Welcome to my Moonbox: a gathering of musings, learnings, and aspirations held (perhaps, sometimes only briefly) by the many expressions of me, Sarita.
From the desk:
Drag Show So many eyelashes arc like twigs in long wait so held against the winter sky where the slopes wind up and crack where our limbs reverberate where warmth is the purpose of the heart. Aria is at the microphone cracking jokes and lip-syncing songs that shake chair legs and table tops and our arms hang or raise a glass as the hazy winter light fogs, frames so much neon shaped by shadow even the alpenglow is done-up by a mountain's contours and cliffs and as the curling waves of light press tall and long with reddening sun we reach out with our hands and she takes our dollar bills To any unassuming passerby what is it that is strange? Do we not all double-take or halt so held by fierce gaze? There she is, our dearest alpenglow dressed upon the mountains shaking the silence of the heart.
As the poem above suggests, I attended a Drag Trivia Night at a local bar here in Durango. It was a small venue and it was really fun. I met up with two lady friends and we actually won the first round of trivia! As for the poem, I wanted to explore how drag can intersect with the very mountains around us, perhaps in a manner that asks the general public, “What is odd anyway, or frightening, or unknowing?” Do the mountains, or particular angles of light, not also hold such air? And do they not also glow in their beauty?
Life updates: Winter is fully upon us in Durango. Patrick has been somewhat funemployed this month, with intermittent work, as he awaits a transition to a job with a different electrical contractor in town. He’ll start in early February. I actually began part-time work (wow, a normal job?!) at the brand-new climbing gym, Gravity Lab. Yes, it has been nearly 6 years since I’ve worked a W2-type job (if you don’t know me very well, I’ve been self-employed since 2017)…But to help with Patrick’s time off, and our transition to Durango in general, I knew that working 2-3 days a week somewhere would be needed. Plus, climbing gyms are always excellent community hubs: to make new friends and to learn more about the community itself. If you’re in the Durango area, come swing by! Through February, I’ll be working Fridays and Saturdays. This Saturday, I’ll be teaching my first private, one-on-one lesson, which is exciting. I’ve never been given such an opportunity before.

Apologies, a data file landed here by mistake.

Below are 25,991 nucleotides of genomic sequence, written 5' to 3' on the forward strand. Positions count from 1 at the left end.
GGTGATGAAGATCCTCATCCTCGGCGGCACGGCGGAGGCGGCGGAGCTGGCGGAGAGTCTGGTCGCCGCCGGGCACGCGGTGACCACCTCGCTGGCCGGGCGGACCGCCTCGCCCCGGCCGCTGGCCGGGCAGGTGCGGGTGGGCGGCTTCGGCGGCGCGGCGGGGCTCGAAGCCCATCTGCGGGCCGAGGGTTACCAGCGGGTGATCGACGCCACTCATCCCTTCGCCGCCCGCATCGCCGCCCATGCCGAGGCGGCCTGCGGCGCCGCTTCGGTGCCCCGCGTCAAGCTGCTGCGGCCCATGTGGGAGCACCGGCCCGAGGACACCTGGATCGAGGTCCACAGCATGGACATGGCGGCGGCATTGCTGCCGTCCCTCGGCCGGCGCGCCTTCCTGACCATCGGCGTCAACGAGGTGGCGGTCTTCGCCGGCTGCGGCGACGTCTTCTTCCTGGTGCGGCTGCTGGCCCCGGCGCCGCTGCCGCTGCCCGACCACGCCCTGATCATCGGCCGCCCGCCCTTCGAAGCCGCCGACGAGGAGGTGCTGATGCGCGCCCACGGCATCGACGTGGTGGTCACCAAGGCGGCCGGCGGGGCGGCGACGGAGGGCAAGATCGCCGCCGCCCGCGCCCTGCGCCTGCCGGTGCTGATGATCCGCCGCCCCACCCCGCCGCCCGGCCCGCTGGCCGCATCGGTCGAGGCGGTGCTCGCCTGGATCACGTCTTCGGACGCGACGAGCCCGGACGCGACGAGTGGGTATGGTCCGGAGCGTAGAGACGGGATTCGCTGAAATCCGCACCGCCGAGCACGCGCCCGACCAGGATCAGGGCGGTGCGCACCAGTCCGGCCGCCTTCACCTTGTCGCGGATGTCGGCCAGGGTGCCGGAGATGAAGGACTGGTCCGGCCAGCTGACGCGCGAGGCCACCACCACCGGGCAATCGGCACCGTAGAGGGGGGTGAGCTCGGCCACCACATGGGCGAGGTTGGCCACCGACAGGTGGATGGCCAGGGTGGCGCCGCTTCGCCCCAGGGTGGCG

Además, este mes yo comencé clases de español, dos veces a semana, con una mujer se llama Kimberly. Kimberly vive en Chile y es más joven que yo, pero ella es muy simpática y sabe hablar inglés muy bien. Por una hora hablamos y ella me enseña nuevas cosas. Estoy feliz de poder practicar finalmente con algiuen. Hace mucho tiempo desde que usé tanto el español y estoy emocionada.
[Related: Moonbox Notes #10]
La Vida Mundial:
No Man’s Land Film Festival is coming up! Their flagship festival takes place in Denver, CO and this year the dates will be March 3rd-4th. There will also be a virtual pass option (which I will have to do this year).
ReNewEarthRunning, the running team that I have been a part of for the past two years, is about to open an application period for the 2023 Team on February 1st. I have made some amazing friends through this group and I highly recommend being a part of their mission: to support and raise funds for indigenous stewardship and land back initiatives. Keep an eye on their Instagram for the announcement and for the application link. I will continue to support RER in my own ways and through the friendships I have made, but I do feel that after two years, I’d like to open up the space for others to be a part of this wonderful team.
The Campfire Stories book series will be releasing the Volume II anthology this Spring. If you’re already a seasoned Moonbox reader, then you’ll likely know that I’ve been waiting for this release for some time (via the Writing/Projects section). Early in 2021, I applied to write a new piece for Campfire Stories and they accepted. The location I was given was Glacier National Park. So at the beginning of that June, I traveled to Blackfeet, Salish, and Kootenai land (among others’), to experience the region and meet some of its people. I only had about a week to do and see as much as I could, though much of the higher regions were still closed due to snow or renovations. I attended a nature walk and a campground ranger talk. I hired several guides through Blackfeet Outfitters, a company owned and operated by Blackfeet tribal members, for a half-day of hiking, visiting, and learning just outside the official park boundaries (as they are sadly not permitted to guide within the park).
My whole trip, from wandering the trails to foam rolling beneath the long and thin lodgepole pines to the happenstance conversations and sounds, was so special. I heard a barred owl for the first time. I locked eyes with countless mountain goats. I glimpsed bears. My older brother and his partner, Kelsey, came up to visit me at the end of my trip, too. I learned a lot and am happy to soon share the short, braided essay I wrote for them. While it wasn’t everything I wanted it to be, given the editors’ style and intended audience, I tried my best to provide something different, unexpected, and humbling. Notably, I hope the Blackfeet guides I met with enjoy and feel good about what I’ve crafted from this brief experience.